W3C home > Mailing lists > Public > ietf-http-wg@w3.org > October to December 2013

Re: What will incentivize deployment of explicit proxies?

From: Peter Lepeska <bizzbyster@gmail.com>
Date: Tue, 3 Dec 2013 20:57:14 -0500
Message-ID: <CANmPAYEy=VF_RX-7vq6ePUBKg64WW29+RHp5jOgwX5chA-qeJA@mail.gmail.com>
To: William Chan (陈智昌) <willchan@chromium.org>
Cc: HTTP Working Group <ietf-http-wg@w3.org>
I like the way you've laid this out from the perspective of incentives to
adopt.

"Now, as far case (2), if the proxy operators can already deploy their MITM
certs on client devices, then they already own those devices. This sounds
like enterprise computing devices or schools or prisons or what not. Now,
if they already own the devices on this network, what incentive do they
have to adopt explicit proxies? It sounds like they would just lose power.
Is there a carrot here? SSL MITM proxies are already transparent to the
client and origin server, so I don't see what leverage either entity has
here."

I wonder if MITM proxy operators have any legal concerns about viewing
content owners' traffic without their consent or even an indication that
the MITM is active. The proxy operators "own" their users' devices
presumably but not content owners' data. I think an ideal explicit proxy
would allow proxies to make their presence known to content owners.

Peter


On Tue, Dec 3, 2013 at 2:37 AM, William Chan (陈智昌) <willchan@chromium.org>wrote:

> Pardon me if this is obvious, but it's not immediately obvious to me what
> will cause people to use explicit proxies instead of MITM proxies? Who is
> going to deploy them? The 2 cases I can think of are:
>
> (1) People who are using HTTP interception ("transparent") proxies
> (2) People who are already using SSL MITM proxies
>
> In case (1), it appears to me that proxy operators may want explicit
> proxies, because theoretically those interception proxies provide vital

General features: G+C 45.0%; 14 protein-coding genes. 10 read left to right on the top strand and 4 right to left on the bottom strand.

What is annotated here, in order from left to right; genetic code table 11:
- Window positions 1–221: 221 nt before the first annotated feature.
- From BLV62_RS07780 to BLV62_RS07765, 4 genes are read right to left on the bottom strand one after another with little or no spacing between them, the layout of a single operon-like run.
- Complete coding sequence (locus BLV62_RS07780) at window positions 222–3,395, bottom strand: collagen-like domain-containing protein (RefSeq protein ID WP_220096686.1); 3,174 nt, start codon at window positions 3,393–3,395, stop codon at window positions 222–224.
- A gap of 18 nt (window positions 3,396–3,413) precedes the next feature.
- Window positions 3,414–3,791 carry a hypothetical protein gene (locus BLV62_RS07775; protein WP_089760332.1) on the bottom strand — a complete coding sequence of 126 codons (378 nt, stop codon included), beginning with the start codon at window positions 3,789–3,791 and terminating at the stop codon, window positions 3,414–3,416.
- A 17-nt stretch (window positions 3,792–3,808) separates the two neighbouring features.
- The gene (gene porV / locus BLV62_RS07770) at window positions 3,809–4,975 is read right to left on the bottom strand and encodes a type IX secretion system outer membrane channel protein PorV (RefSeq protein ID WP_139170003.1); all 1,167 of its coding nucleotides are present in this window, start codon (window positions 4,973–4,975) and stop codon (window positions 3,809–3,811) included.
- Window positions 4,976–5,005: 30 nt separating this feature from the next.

> functionality that they don't want to lose if more things go over HTTPS.
> Because if not, their alternative is to use a SSL MITM proxy, which
> requires them to own the client devices so they can administratively
> install additional root certificates. This bears a high cost, both in
> perceived privacy impact and in requiring administrative maintenance. By
> this description, I suspect this group probably consists of network
> operators, like mobile network operators or ISPs or what not. I suspect
> it's very costly for them to have to administrate customer devices.
>
> But I don't see what an explicit proxy will help with here. Is the
> requirement that there be a way to automagically configure the explicit
> proxy *and* default to giving up one or more of the confidentiality,
> integrity, and authentication guarantees normally provided by TLS? I can't
> see a browser defaulting into letting automatically letting an explicit
> proxy MITM them. Will it just be opt-in (which, given how much browser
> vendors "love" presenting UI to end users, is also controversial...)? If
> so, is that good enough for whoever is deploying these proxies? I have to
> imagine that's very unsatisfactory for them. What's the vision here?
>
> Now, as far case (2), if the proxy operators can already deploy their MITM
> certs on client devices, then they already own those devices. This sounds
> like enterprise computing devices or schools or prisons or what not. Now,
> if they already own the devices on this network, what incentive do they
> have to adopt explicit proxies? It sounds like they would just lose power.
> Is there a carrot here? SSL MITM proxies are already transparent to the
> client and origin server, so I don't see what leverage either entity has
> here.
>
> Would love to hear peoples' thoughts here.
>
Received on Wednesday, 4 December 2013 01:57:42 UTC

This archive was generated by hypermail 2.3.1 : Tuesday, 1 March 2016 11:11:20 UTC